Belliveau was honoured to receive a scholarship designed to encourage women, like herself, who want a career in politics.
“It was just really motivating, especially from Sarah and Grace, knowing how much they care about young women in politics, knowing how much they care about the history and seeing more young women join the field,” she said.
“They’re acknowledging how important it is to have those voices at the table.”
For both women, winning the scholarship has given them a boost of confidence.
Belliveau said it has pushed her to apply for other opportunities, something she hopes other young women in politics will be encouraged to do as well.
“Apply for every scholarship, apply for fellowships, apply for the jobs you don’t think you qualify for because … men are doing it and they get them all the time, so why shouldn’t you?” she said.
“So, take advantage of everything you can and just enjoy the ride, stand your ground and don’t be afraid to speak up.”
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Playing Politics With Democracy? – Forbes
On December 9 and 10, President Biden will host the first of two Summits for Democracy to “set forth an affirmative agenda for democratic renewal and to tackle the greatest threats faced by democracies today.” How do Americans see the threat to democracy in the US now? And do partisans see the health of our democracy differently?
In October, Grinnell College asked them this directly. Fifty-two percent said American democracy was under a very serious threat and 29% under a minor threat. Only 14% perceived no threat. Other polls with differently worded questions produce similar impressions of a democracy in need of serious rehabilitation. In a November poll, Monmouth University pollsters found that 8% thought the US system of government was basically sound and needed no improvement, 35% basically sound but needing some improvement, 26% not too sound and needing many improvements, and 30% not too sound and in need of significant changes. And a late October–early November poll of 18–29 year olds from Harvard’s Institute of Politics (IOP) finds that 7% of them describe US democracy as healthy, 27% somewhat functioning, 39% as in trouble, and 13% as failed.
In 2018, 2019, and again in 2021, Public Agenda, as part of the Daniel Yankelovich Democracy Initiative, asked people identical questions about democracy’s health. In the May 2021 poll, 14% said American democracy was doing well, 50% facing serious challenges but not in crisis, and 36% in crisis. The results were similar to their 2018 and 2019 polls.
In all of these new polls, Democrats were more positive about democracy’s health than were Republicans. In the 2021 Public Agenda survey, Democrats were less likely to see a crisis than Republicans, 25% to 48%. However, in their 2018 and 2019 polls taken during the Trump years, far more Democrats than Republicans said the system was in crisis. In the October 2021 Grinnell poll, 71% of Republicans compared to 35% of Democrats saw the threat as major. In the Monmouth poll, partisans in both parties thought improvements were necessary, but twice as many Republicans as Democrats (38% to 15%) said the system was not sound at all and needed significant changes. In the Harvard IOP poll, 18–29 year old Democrats were more optimistic about democracy, too. There is a clear disconnect between Democratic elites in the media and academia who regularly opine about a US democracy’s decline and the views of rank-and-file Democrats.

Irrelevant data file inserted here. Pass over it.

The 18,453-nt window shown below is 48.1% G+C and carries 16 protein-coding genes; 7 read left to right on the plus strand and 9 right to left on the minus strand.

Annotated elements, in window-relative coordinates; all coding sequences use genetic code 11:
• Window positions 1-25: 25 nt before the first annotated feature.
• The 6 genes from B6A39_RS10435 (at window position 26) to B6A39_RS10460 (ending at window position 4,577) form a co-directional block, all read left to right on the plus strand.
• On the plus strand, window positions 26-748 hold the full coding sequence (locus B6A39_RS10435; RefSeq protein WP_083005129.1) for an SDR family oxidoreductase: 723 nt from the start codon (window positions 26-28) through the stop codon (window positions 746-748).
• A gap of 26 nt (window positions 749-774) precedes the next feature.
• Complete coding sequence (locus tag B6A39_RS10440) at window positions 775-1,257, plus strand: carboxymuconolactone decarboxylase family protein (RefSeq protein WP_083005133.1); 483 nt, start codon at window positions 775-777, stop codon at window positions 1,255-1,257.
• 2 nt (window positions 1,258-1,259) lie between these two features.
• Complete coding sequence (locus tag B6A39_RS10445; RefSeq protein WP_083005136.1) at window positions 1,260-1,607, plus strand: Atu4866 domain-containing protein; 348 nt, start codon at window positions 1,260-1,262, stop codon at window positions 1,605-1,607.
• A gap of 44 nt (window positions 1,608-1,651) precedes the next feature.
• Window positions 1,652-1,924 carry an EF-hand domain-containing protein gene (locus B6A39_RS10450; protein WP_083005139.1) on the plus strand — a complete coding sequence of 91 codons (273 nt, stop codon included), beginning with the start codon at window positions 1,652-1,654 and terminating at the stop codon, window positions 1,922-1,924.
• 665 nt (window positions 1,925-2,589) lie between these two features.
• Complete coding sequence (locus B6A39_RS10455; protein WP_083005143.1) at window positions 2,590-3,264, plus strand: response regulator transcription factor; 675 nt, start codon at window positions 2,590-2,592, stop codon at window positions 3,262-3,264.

This pattern is reversed when we look at questions about the events of January 6 and subsequent investigations as the new edition of the AEI Polling Report shows. Democrats profess much more concern than Republicans about what happened that day and are more eager to see the work of the January 6 congressional committee continue. In a mid-October online Morning Consult/Politico poll, 81% of Democrats compared to 18% of Republicans approved of the special congressional committee to investigate the events that occurred at the US Capitol on January 6. And in a mid-October Quinnipiac University poll, 40% wanted to hear more, but 56% said enough was already known about what led to the storming of the Capitol. Fifty-nine percent of Democrats wanted to hear more compared to 22% of Republicans and 38% of independents. Still, it is significant that nearly four in 10 (38%) Democrats said enough is known already, indicating some fatigue with the investigation.
There are some obvious reasons Democrats would feel better about our democracy than Republicans. They control both chambers of Congress, there’s a Democrat in the White House, and expressing confidence in American democracy is a way of showing support for the party and the president as the polls above suggest. And Democrats will continue to hammer away at anything to do with Donald Trump.
The polls suggest that concerns about democracy have not diminished people’s willingness to participate in the system — at least in terms of voting. Eighty percent in the Grinnell poll said they would definitely vote in the 2024 election for president and other offices and only 7% said they probably would not. What’s more, 91% of Democrats and 88% of Republicans in the survey said that it was very important for the United States to remain a democracy. Five percent nationally said it was fairly important, 4% just somewhat, and 3% not important. When you care deeply about something as Americans do about democracy, you worry at its erosion. But today, this concern has a deep partisan overlay.